You see, when all is said and done, as I said before, it's all after the fact. By the time the crime has been committed, it's too late; there already is a victim. Quite frankly, for most victims no amount of money can ever compensate for having been victimized. That's not to say that that's an inappropriate consequence or form of restitution that should be provided to victims. Look, we agree with the fact that victims should be compensated for their loss, for the personal pain they suffer. One of the few ways you can do that in our kind of culture or our kind of society is with money to compensate them for where they're out of pocket. Nobody's disputing that. But these guys can't get it through their heads that the courts have always been available to victims of crime who want to pursue either the criminal himself or herself or, in the event that they are minor children, their parents if the parents are negligent. I told you this on Thursday. Victims have always had that recourse. There's nothing new in this bill with respect to a victim's right to utilize the civil courts, whether it's Small Claims Court for claims under $6,000 or the other civil courts for claims in excess of $6,000. My goodness.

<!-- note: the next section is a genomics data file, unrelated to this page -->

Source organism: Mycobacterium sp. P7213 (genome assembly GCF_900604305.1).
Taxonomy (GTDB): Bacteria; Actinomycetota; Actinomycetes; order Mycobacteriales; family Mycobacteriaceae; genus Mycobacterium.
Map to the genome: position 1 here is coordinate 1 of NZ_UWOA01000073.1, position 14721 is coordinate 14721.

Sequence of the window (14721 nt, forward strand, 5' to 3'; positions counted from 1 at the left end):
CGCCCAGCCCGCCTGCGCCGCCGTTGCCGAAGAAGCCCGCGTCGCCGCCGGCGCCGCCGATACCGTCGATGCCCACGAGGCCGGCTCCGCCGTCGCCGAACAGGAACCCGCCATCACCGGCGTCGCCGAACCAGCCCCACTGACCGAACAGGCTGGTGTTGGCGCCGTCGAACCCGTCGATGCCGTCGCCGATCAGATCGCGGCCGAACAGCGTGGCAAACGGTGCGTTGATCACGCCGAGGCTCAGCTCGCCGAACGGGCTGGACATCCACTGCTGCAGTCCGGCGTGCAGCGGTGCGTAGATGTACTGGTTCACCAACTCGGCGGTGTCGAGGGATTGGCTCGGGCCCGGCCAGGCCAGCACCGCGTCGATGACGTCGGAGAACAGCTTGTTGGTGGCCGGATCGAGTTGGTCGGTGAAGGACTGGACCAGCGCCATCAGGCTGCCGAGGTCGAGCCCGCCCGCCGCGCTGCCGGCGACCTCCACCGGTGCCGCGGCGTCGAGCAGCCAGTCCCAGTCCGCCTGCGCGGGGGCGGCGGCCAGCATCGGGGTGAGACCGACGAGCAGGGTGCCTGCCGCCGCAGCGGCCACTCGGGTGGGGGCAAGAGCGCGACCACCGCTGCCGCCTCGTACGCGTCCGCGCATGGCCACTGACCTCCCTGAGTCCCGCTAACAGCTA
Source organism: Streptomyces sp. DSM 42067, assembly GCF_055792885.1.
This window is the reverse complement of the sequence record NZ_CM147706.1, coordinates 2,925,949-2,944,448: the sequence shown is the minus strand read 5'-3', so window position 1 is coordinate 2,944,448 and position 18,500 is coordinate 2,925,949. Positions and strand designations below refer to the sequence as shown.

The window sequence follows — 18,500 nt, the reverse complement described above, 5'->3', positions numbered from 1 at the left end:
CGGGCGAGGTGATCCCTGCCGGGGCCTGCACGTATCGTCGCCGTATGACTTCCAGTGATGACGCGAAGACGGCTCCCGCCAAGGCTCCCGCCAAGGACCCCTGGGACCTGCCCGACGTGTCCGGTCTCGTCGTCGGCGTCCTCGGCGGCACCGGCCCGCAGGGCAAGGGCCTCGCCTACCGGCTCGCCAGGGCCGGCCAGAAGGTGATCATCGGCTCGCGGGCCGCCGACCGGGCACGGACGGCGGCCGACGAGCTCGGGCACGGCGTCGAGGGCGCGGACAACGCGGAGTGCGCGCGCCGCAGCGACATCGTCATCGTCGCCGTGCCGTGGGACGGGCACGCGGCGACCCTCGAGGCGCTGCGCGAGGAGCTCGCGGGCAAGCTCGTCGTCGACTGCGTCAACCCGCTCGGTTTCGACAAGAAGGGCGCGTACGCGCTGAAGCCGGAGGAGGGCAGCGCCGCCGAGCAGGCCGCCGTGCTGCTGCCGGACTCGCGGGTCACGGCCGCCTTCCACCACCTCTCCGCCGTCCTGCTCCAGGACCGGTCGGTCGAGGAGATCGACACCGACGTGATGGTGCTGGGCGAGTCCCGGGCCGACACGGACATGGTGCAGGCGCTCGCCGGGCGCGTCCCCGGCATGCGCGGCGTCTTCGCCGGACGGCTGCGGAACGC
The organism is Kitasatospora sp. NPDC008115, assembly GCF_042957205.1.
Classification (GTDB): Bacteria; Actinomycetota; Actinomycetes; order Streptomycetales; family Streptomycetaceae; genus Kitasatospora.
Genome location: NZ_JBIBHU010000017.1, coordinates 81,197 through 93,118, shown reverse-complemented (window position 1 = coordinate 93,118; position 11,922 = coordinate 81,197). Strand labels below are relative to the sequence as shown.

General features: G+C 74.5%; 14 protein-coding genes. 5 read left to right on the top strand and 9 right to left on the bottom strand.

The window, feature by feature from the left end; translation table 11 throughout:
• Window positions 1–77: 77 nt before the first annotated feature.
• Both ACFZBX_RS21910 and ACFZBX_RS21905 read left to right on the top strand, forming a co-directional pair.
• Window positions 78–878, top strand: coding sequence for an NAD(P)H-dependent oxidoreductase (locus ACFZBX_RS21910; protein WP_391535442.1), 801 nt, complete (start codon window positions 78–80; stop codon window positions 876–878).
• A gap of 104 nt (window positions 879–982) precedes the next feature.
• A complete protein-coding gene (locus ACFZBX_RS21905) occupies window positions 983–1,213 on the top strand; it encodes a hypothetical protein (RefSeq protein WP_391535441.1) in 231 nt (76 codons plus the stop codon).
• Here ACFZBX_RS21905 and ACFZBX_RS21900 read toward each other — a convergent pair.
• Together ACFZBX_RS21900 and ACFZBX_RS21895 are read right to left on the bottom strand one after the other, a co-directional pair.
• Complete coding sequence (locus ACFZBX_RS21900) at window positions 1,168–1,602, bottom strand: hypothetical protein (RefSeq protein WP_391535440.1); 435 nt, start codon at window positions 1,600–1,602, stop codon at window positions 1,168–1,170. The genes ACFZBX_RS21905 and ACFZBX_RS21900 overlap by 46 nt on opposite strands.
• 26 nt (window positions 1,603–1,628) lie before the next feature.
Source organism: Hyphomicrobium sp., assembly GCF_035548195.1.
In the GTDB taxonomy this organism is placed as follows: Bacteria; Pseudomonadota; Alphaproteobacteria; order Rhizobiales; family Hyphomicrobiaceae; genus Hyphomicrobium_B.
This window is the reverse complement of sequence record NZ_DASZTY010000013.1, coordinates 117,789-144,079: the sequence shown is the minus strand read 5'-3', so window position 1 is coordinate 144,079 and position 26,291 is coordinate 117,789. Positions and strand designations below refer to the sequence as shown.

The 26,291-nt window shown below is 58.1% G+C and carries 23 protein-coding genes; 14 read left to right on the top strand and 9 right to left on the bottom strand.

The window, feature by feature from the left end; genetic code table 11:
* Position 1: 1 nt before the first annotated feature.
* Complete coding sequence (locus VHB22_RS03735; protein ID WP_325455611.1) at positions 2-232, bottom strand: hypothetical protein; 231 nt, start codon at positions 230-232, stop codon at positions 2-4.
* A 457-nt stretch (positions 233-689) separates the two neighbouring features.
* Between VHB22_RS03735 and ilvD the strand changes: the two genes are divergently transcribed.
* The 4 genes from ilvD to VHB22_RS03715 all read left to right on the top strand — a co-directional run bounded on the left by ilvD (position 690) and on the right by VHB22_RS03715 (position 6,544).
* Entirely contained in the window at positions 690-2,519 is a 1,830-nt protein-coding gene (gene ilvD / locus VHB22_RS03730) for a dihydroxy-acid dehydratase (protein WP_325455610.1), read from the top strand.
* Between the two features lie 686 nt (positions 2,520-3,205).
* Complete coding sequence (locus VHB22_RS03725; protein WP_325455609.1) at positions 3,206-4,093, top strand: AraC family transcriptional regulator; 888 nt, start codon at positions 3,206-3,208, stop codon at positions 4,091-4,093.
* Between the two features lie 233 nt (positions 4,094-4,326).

The Attorney General and his backbenchers don't want to acknowledge that. Let me tell you what Professor Larry Wilson from the faculty of law at the University of Windsor has to say about this bill. He poses the question, what then does this proposed legislation, this Parental Responsibility Act, Bill 55, offer in terms of advancing or even altering the current state of the law of Ontario? He answers his own question: He says nothing. Professor Wilson of the faculty of law at the University of Windsor has done an incredible amount of research in this area.

Once again, why aren't some of you in the government backbenches accessing some of this research so you can talk about the legislation that you've been trying to applaud to a not-very-responsive audience out there? Most of the province of Ontario understands that this bill is a fraud. This bill does nothing to advance victims' rights. The people of this province very much want to see victims' rights established and upheld, and this government is very clearly guilty of abandoning victims in the most complete, total and absolute way.